One hundred and ninety-five M cars in a row… That’s a mighty sight in the middle of the Mojave Desert near the California-Nevada border. So immense was the caravan of BMWs that it spanned more than four miles of Nevada highway.
“Awesome!” beams Chris Naguit, the intrepid organizer of the ever more popular M Fest. “We hit the magic number!”
As he prepared to file the achievement with the Guiness Book of Records, Naguit conceded that the run had to be staged twice, the first attempt having been interrupted by an ambitious Porsche driver who cut the line in Barstow and almost ruined Chris’ day.
“The rule states that no non-BMW should be in line,” he says. “We almost gave up on it then.”
Instead, Naguit stubbornly rearranged the convoy and—lo and behold—managed to break the record. “And then it was there: 195!”
Beyond the record-breaking convoy, M Festers packed the freeway between Los Angeles to Vegas—a bit of a rowdy bunch on the jammed-up interstate, everybody honking and signaling, having quite obviously started the party early.
The ride is just the beginning
Whether they were driving out from L.A. or from as far away as Chicago or Houston, the ride to Vegas was just the beginning. By the time the fourth annual love-fest of M owners really got rolling, between 500 and 600 had gathered at the Palazzo, the now traditional venue for the fun-loving M Festers. That’s over 50% more than attended the already successful event last year—a feat in itself given the competition this weekend.
As M Fest descended on Vegas, the IRL and ALMS races were running in Long Beach, and the Coachella Festival was drawing hundreds of thousands of music fans to the Mojave Desert town of Indio, offering plenty of competition to a meet whose participants would fit perfectly into the target audience for the big guys.
“I have no idea!” shrugs Chris when I ask how he managed to attract so many friends to Vegas, given the competition. “But it’s good, isn’t it?”
It sure is.
On Friday night, a go-kart event at Pole Position Raceway was followed by a “boy’s night out” on the Strip. Early the next morning, the M Festers regrouped at Cars & Coffee, showing off everything from a plain E30 M3 to a monster of an E92 M3 from Vorsteiner/VF Engineering in camouflage green and the wildest fenders this side of the Nürburgring. It was a cool warm-up for a day on the road course at Las Vegas Motor Speedway, which could have set a record in itself as 120 Bimmers were driven by amateurs and pros alike for hours around the circuit. Most stuck to the track, though a few ended up in the sand when their courage exceeded their grip. It all went well, the sole casualty being a blown engine for the same Porsche that had cut into the Guinness record line the day before.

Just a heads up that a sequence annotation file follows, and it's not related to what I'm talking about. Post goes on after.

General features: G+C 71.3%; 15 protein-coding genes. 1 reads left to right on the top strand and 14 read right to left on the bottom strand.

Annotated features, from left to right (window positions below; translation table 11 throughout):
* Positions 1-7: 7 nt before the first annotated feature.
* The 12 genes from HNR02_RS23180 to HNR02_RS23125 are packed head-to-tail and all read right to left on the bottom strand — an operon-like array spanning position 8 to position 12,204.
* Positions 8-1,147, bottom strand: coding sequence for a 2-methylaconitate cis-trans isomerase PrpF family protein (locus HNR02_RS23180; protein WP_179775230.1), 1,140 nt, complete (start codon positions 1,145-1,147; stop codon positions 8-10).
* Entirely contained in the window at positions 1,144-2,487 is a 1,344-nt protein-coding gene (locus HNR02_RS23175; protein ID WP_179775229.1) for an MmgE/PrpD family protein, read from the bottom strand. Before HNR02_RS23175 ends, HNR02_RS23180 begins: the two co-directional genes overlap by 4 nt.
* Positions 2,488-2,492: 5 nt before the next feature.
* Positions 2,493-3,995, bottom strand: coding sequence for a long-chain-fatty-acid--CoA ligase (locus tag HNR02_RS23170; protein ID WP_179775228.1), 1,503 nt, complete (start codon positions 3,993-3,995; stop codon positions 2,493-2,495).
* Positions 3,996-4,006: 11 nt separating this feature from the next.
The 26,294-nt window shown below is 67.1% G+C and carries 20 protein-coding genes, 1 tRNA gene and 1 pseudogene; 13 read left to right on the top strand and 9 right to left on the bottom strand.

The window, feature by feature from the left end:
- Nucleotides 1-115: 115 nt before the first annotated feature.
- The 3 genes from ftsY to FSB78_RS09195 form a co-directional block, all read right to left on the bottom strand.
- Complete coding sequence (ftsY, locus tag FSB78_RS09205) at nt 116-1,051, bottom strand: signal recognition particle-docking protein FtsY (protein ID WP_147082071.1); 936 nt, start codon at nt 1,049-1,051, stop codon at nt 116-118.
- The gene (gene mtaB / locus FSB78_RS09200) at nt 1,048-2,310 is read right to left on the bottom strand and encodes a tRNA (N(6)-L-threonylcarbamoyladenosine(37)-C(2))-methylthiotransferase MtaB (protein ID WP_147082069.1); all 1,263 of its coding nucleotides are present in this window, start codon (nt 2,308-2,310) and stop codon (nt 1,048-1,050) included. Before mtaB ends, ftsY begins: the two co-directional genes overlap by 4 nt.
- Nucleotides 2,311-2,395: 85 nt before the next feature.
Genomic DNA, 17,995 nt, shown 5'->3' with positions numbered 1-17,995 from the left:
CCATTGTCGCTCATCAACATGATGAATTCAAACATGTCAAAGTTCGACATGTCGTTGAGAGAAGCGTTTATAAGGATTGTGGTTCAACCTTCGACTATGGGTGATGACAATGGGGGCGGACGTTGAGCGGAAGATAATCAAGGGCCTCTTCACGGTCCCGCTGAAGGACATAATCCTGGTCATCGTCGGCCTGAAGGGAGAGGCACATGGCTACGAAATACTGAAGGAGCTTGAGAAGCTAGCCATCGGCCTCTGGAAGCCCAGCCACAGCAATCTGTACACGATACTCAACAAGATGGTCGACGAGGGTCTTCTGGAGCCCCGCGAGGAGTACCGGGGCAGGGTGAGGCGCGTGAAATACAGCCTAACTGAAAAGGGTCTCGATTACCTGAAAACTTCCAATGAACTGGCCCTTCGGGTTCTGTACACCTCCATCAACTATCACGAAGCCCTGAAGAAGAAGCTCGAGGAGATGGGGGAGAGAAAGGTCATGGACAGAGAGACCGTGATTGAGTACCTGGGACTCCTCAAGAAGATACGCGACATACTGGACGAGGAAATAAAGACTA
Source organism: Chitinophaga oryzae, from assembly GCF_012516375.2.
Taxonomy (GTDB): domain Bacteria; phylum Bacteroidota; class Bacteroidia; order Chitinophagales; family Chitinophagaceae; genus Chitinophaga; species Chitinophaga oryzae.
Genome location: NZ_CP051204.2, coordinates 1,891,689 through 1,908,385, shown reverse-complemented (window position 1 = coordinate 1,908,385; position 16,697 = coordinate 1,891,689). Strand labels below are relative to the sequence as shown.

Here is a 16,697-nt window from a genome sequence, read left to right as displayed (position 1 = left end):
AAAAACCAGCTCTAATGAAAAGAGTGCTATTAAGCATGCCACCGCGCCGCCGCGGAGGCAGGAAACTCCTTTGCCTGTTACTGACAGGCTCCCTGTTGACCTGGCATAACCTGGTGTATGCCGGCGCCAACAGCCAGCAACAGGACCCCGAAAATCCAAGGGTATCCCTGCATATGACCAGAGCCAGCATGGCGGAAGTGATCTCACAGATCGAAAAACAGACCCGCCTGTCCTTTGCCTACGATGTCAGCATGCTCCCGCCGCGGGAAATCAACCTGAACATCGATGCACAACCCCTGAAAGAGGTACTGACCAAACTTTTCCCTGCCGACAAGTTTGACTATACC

That would be karma, I think.
Those who didn’t want to run the big track could drive their cars on the autocross course, which quickly turned into a major drift event…very much to the chagrin of a guy in a beautifully restored Alpina B7 who ended up in a cloud of smoke when oil got onto his overtaxed tires and brakes. Which only goes to show that a big Alpina-built 7 Series doesn’t really lend itself to drift exercises.
No bother. There were more than 40 vendors on hand—including VF Engineering, Vorsteiner, EAS, Horsepower Freaks, Sonax, Gintani, Savini, Nitto Tires and Forgeline Wheels, to name but a few (“We sold out our sponsorship way before our set deadline,” Chris tells us)—to help out with spare parts. A few even ran their latest cars at full speed on the track, the “Proving Grounds,” to show what they could do.
From Best Carbon to Best of Show
Like all proper car events, M Fest featured awards, and so many were given out that yet another Guiness record might have been broken. VF Engineering/Vorsteiner won Best of Show for the aforementioned E92 M3, while Horsepower Freaks’ brutal-looking orange M3 took home the Best of Wild award—richly deserved, I might add, as the car blew everybody off the track and took your breath away just standing still. James Perry, aka Shady, a U.S. Marine sergeant from Texas, won the award for Best Carbon Fiber Theme, while Best Paint went to Mert Contapay’s stunning blue E39 M5.
Even with the awards, M Fest is more than your average car show—it’s more like a bunch of friends coming together for a, shall we say, eventful weekend in Vegas. Plenty of people show up for the parties as much as the driving events, or so it seems. M Festers jammed the Palazzo’s TAO club on Saturday night, the mood aided when the organizers surprised everyone with a two-hour open bar. Anyone who’s seen The Hangover will be surprised that 30-plus cars still managed to show up before noon for a drive to the Valley of Fire.
Holding back their abundant horsepower, the M Festers kept speeds strictly legal through this stunningly beautiful—and aptly named—canyon park about an hour north of Vegas, not surprising considering the participants’ immense need for drinking water and Tylenol after a night at TAO. The muted behavior didn’t last long, though: On the way back to Vegas, the Nevada Highway Patrol had to sort out a few guys along I-15—I guess dudes shouldn’t hang out of car windows while driving over the limit!
Despite the tickets, everyone seemed to have a good time. Naguit says that most M Festers are repeat offenders, a fact that bodes rather well for future events.
“M Fest IV was really a blast,” says an exhausted but happy Chris on Sunday evening. “It’ll be hard to top it, but that’s what everybody told me in the past.”
M Fest V will return to Vegas again next May—it’s just too much fun. And those who don’t want to wait that long are in luck, because Naguit is now firmly hooked on organizing cool events for M cars.
”We’ll do an M Fest 4.5 in Southern California by the end of summer,” he says.
Get your wheels ready, register early and don’t forget that industrial-size tub of Tylenol.